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Solar PV in Agriculture: on your roofs and in your fields? Dr Jonathan Scurlock (NFU)Presentation Transcript
Solar PV in Agriculture: on your roofs and in your fields? Dr Jonathan Scurlock, Chief Adviser, Renewable Energy and Climate Change National Farmers Union of England and Wales Farming Futures October-November 2010 The NFU champions British farming and provides professional representation and services to its farmer and grower members
compatibility of solar energy capture with agricultural production
mitigation of visual impact
learn lessons from wind power – NIMBYs!
Portugal USA What works in Florida may not be popular here!
Are these more acceptable to planners, public and media? Roof-mounted PV for intensive livestock housing – most photos courtesy of Horizon Energy B.V./ SunFarmers, Rotterdam, The Netherlands PV can meet on-site electricity needs for heating, feeders, ventilation
The NFU and the UK agricultural sector
The National Farmers' Union of England and Wales (NFU) represents the interests of some 55,000 members involved in commercial agriculture, horticulture and farmer controlled businesses
With 75 per cent of national land area in the agricultural sector (18 million hectares), farmers are in the front line of climate change, and adapt to the weather constantly on a daily and yearly basis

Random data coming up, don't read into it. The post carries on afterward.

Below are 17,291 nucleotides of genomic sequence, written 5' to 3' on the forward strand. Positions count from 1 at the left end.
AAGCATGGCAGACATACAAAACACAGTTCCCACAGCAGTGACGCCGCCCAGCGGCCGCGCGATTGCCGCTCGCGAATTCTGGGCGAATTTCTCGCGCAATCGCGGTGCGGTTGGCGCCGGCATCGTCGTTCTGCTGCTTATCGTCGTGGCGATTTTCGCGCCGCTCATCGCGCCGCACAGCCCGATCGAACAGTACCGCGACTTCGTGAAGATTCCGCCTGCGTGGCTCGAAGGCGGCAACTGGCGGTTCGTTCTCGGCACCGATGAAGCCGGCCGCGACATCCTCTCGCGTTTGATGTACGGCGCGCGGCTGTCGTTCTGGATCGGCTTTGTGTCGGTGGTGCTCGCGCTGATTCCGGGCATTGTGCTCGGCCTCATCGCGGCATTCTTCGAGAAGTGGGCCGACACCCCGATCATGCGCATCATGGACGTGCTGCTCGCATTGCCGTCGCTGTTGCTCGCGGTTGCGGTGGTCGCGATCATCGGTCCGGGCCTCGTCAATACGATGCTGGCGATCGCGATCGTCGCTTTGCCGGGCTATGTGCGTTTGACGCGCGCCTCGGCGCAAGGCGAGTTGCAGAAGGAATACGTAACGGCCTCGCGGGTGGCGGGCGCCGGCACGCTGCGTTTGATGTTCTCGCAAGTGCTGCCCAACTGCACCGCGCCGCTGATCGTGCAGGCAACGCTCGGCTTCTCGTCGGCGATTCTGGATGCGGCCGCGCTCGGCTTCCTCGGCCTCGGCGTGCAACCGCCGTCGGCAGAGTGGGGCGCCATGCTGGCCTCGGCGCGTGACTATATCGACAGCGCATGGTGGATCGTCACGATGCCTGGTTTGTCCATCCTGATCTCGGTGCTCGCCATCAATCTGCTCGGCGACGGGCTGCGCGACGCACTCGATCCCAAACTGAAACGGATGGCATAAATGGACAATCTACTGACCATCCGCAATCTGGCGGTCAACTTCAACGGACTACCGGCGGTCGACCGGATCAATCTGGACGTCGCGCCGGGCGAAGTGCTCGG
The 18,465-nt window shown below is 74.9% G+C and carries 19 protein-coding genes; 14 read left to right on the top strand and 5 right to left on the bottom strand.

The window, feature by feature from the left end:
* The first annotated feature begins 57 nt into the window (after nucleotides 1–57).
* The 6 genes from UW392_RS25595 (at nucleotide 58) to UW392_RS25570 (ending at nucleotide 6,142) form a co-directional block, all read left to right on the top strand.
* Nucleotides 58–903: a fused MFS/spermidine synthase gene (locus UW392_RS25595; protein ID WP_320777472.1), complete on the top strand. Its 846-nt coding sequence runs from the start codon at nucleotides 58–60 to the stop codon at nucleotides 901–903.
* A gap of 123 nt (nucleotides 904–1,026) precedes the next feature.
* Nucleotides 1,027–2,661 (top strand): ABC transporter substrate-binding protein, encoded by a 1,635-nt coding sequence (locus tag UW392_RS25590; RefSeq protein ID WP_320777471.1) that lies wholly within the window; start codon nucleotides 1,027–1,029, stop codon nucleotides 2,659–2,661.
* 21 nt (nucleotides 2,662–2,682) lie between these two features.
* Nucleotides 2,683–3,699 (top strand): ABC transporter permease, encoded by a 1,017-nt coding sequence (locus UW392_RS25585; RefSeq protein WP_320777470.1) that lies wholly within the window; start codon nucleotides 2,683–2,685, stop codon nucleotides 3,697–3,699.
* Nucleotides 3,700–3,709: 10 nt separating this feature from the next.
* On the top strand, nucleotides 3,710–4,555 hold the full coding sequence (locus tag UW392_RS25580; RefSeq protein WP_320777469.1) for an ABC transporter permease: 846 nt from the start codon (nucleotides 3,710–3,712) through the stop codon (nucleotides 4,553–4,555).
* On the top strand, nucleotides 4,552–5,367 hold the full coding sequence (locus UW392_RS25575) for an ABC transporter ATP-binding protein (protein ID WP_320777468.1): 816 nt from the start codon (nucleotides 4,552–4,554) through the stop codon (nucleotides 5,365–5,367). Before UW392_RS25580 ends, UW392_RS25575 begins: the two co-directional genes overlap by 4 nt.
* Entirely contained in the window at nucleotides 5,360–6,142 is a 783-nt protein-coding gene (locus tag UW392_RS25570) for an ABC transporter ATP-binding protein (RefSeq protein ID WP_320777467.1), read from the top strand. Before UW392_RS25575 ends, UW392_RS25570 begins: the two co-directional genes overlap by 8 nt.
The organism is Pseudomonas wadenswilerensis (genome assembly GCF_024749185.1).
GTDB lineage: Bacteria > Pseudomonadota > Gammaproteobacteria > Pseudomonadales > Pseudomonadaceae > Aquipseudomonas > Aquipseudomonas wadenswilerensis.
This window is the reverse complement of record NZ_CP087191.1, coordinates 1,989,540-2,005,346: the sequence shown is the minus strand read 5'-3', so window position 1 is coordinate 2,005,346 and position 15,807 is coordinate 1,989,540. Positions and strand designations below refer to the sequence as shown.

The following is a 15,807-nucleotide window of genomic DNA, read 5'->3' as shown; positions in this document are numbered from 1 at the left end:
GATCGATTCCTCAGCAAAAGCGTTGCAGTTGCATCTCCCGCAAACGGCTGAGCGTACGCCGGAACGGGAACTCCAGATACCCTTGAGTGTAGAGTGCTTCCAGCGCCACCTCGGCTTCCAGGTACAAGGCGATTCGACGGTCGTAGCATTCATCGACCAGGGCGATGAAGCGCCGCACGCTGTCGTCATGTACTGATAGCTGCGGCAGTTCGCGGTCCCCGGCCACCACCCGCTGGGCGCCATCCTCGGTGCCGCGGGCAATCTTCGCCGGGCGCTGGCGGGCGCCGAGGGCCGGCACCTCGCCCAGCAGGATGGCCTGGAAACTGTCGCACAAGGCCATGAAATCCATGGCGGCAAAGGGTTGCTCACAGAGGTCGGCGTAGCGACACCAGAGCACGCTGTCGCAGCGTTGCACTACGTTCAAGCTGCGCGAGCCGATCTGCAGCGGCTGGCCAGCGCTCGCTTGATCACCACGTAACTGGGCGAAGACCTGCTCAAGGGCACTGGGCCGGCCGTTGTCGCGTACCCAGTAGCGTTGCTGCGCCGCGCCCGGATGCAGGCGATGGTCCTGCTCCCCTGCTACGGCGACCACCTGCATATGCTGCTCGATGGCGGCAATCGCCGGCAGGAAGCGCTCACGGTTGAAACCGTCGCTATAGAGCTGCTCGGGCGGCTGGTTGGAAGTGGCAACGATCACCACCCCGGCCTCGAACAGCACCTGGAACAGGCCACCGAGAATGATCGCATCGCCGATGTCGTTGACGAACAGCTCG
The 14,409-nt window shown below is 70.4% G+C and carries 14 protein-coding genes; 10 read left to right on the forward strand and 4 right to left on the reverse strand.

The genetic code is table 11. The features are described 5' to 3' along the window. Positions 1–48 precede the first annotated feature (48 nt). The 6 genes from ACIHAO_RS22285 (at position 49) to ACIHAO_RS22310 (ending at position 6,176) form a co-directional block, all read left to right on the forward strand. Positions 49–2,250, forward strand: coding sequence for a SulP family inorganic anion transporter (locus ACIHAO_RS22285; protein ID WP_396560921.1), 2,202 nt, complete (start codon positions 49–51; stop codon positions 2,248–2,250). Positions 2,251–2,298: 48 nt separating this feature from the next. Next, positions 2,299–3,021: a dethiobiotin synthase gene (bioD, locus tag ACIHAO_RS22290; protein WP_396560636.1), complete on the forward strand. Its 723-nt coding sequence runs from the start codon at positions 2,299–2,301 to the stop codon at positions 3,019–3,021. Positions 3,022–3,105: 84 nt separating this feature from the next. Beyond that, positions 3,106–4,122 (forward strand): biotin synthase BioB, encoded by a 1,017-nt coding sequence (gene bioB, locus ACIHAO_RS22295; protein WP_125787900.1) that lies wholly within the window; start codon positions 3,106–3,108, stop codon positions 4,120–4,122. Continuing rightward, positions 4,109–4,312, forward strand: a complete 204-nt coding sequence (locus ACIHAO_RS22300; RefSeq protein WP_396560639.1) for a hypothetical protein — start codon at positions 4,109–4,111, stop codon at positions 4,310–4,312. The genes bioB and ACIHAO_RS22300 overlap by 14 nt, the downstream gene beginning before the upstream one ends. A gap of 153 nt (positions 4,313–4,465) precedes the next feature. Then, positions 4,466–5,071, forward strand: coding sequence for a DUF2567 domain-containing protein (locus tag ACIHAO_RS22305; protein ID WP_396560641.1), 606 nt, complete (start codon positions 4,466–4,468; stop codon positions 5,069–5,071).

Farmers are well-placed to capture renewable natural energy flows, while maintaining our traditional role in food production as well delivering other environmental and land management services
The NFU is engaged with several government departments in directing climate change and renewable energy policy into real economic opportunities for our sector
Producers and processors of food worldwide have a long history of using solar energy for growing and drying of crops - solar PV is just the latest twist!
climate change GHG emissions reduction, international and national policy (despite weak Copenhagen Accord, targets are 80% reductions and 2 C limit for global temperature rise by 2050)
challenging 2020 EU and UK targets for renewable energy – for electricity, transport fuels (and heating from 2011)
Farmers offer ‘part of the solution’ to energy security, food security and tackling CC
private sector also becoming an important driver – perceived demand for “low-carbon” food and other products (PAS 2050)
invest now in renewables! stable energy costs, diversification of income, lower C footprint